A key to successfully making many hundred-year-old dishes (as well as many modern ones) is the ability to make a good white sauce. An article in a century-old magazine called it the mother sauce. Here’s some excerpts from that article:
The Mother Sauce
The mother sauce is merely a very-well-made white sauce. But tremendous importance is attached to the words well-made. When it is done, it should be creamy, ivory-tinted, smooth, a velvety liquid that clings, but does not stifle, blending its delicate flavor with and invariably enhancing that of the croquettes or vegetables with which it is served. But though the sauce be light and ethereal when rightly made, the making of it must be undertaken with concentration and seriousness.
Such a sauce is not often encountered – more’s the pity – but it is quite as simple to prepare as the less pleasing variety, and because of its many uses its secret should be mastered by every housekeeper. Thin, it provides the most delicious of dressings for vegetables, omelets, fish, and other dishes, or it forms the base of the most delicate of our cream soups and souffles. Thick, it is the foundation for the best of our croquettes, souffles, and dishes au gratin. And, with it as a background, any number of variations may be produced by the addition of flavors, herbs, or other condiments.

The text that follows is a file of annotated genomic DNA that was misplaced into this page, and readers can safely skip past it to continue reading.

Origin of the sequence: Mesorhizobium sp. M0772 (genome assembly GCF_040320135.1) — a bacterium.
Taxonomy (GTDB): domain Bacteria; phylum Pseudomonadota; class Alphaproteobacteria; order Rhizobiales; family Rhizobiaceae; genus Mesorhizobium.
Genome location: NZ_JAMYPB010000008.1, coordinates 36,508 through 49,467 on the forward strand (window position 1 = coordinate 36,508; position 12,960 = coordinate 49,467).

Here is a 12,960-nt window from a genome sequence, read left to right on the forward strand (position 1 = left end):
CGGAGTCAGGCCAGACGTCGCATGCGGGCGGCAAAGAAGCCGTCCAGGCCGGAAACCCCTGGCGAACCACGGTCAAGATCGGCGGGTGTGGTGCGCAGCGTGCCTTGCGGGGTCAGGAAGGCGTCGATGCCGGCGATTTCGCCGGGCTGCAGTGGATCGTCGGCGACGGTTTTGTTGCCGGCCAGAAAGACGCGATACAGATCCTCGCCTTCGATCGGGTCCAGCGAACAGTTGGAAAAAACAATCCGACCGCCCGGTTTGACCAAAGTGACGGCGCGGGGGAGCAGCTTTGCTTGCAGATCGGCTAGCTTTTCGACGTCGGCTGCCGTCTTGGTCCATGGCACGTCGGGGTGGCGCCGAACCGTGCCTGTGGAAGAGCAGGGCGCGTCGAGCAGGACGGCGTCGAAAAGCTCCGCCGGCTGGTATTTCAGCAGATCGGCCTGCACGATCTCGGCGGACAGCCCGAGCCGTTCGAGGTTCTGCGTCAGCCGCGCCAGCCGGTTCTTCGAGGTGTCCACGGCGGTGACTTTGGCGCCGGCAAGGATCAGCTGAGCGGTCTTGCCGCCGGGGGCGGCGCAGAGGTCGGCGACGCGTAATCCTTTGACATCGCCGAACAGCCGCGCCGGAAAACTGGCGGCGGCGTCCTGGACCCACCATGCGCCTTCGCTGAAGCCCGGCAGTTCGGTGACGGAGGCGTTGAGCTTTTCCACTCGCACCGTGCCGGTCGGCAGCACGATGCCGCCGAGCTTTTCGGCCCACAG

A perfect white sauce is made in the following manner. Mix together to a smooth paste two tablespoonfuls of butter and two of flour. Cook to a smooth, bubbling, semi-liquid consistency over a hot fire. Do not allow the mixture to brown, but see that the flour is well cooked. Now add slowly and carefully a cupful and a half of cold milk. Stir constantly until the boiling point is reached. Then season with a half-teaspoonful of salt and a dash of white pepper. If you have stirred the sauce conscientiously, it will be as smooth and delicate as you can possible desire. No straining will be necessary; but it will do no harm to pass the sauce through a fine sieve.
An unusually rich cream sauce is sometimes required. In that case make the sauce half milk and half cream, and it will be extraordinarily good.
Good Housekeeping (April, 1917)